Jennifer Zivoin has always loved art and storytelling, so becoming an illustrator was a natural career path. And just wait until you see her work! Jennifer has illustrated two books for Magination Press, All My Stripes and Big Red and the Little Bitty Wolf, masterfully bringing the characters to life.
Read on to hear a little about Jennifer’s inspiration and process and get to know a wonderful artist a little better!
Tell us a little about your background. What led you to become an illustrator?
I have always loved reading, drawing and writing, but when I was in elementary school, I saw “The Little Mermaid” in theaters, which was a transformative moment for me. Seeing that movie, and later visiting the “Inside the Animation Studio” at Disney World, made me realize that I wanted to pursue visual storytelling as a career. Originally, I considered becoming an animator, but my passion for the beauty and story-telling power of still imagery led me to become an illustrator. I attended Indiana University, and studied media ranging from figure drawing to virtual reality. During my professional career, I started out as a graphic designer and later became a creative director, which taught me the industry standards and business skills that I would eventually need as a freelance illustrator. I now work from my home studio, living out my dream of being surrounded by stories and artwork.
How were these illustrations created? What materials did you use?
All of my artwork is created digitally using a Wacom Cintiq and Photoshop. I have favorite digital brushes that mimic the look of chalk pastels, colored pencils and watercolor paints, which I combine in every image to create a balance of detail and texture and to achieve color depth.
Tell us about your process.
First, I begin “searching” for the characters. I read the manuscript over and over, looking for tiny details that give insight into the characters that I can then build upon visually – their motives, their quirks, the personality traits that set them apart as individuals. I research visual references. For “All My Stripes,” I looked at many photos and illustrations of zebras, trying to understand what made a zebra a zebra…what characteristics could be changed or abstracted, and what essentials had to be kept true to life. Once I feel well familiarized with the subject matter, I begin character sketches. These I always do by hand in a little sketchbook, and always in ink so that I can’t erase. The idea is to try lots of designs quickly and not to try to perfect anything. Eventually, the character just emerges as a natural evolution of the sketching process. Once I have character designs that have the life and personality that I am looking for, it is time to move on to the pages. I do thumbnail sketches for each spread, also in my sketchbook, to work out the compositions of the pages before I begin the detailed full size sketches on the computer. When it is time to paint, I work in many layers, painting above and below the sketch, so that the sketch is not lost but integrated into the final art. I love being able to see the artist’s hand in a finished piece, and to be able to look at an illustration and to see evidence of the process by which it was created.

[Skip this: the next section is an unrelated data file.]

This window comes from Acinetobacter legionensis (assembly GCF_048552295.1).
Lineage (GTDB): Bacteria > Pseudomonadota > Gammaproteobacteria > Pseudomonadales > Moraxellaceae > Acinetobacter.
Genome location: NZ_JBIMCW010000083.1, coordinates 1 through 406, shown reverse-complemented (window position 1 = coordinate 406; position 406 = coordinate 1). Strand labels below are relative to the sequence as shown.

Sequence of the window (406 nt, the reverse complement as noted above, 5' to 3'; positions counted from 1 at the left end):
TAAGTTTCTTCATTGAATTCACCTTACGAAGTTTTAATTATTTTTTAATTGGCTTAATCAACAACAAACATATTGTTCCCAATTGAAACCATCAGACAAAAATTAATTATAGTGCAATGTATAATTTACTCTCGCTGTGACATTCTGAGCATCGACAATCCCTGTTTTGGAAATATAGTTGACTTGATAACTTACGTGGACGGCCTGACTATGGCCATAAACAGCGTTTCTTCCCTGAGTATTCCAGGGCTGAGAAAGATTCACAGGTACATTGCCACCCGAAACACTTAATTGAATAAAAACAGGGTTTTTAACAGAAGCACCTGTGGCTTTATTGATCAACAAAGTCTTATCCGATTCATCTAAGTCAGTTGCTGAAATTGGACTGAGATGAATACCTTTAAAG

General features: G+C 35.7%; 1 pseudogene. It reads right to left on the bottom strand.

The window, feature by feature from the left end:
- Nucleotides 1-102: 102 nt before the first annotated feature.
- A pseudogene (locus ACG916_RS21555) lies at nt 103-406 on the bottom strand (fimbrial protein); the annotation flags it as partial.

What was fun or surprising about the illustration process?
The best part of the process, for me, is that moment during their early stages of developing the characters when the right design suddenly appears, bringing with it the visual direction that the whole rest of the book will take. With “All My Stripes,” I remember working on ideas for Zane, and then doing a version where all of the stripes on his body were shaped geometrically, with no curves, and suddenly everything clicked. I decided to make the designs of the stripes for each zebra in the book reflective of their individual personalities. For example, Zane is orderly and interested in math, so his stripes are all geometric and grouped in prime numbers. His mother is nurturing and flexible, so her stripes, while similar to Zane’s in placement, are all gentle curves and curls.
What was your favorite book as a child? Do you have any favorite illustrators?
I lived in Massachusetts as a child, and so had a special connection to “Make Way for Ducklings.” Some other favorites were “The Best-Loved Doll” and the “Berenstain Bears” books. Later, my favorites included the “Wrinkle in Time” series, “The Lord of the Rings” and the “American Girl” books.
There are so many inspiring illustrators! Trina Schart Hyman, Leo & Diane Dillon, David Catrow, Ian Falconer, Nicoletta Ceccoli, Rebecca Dautremer and fellow MB Artist Valeria Docampo are some of my favorites!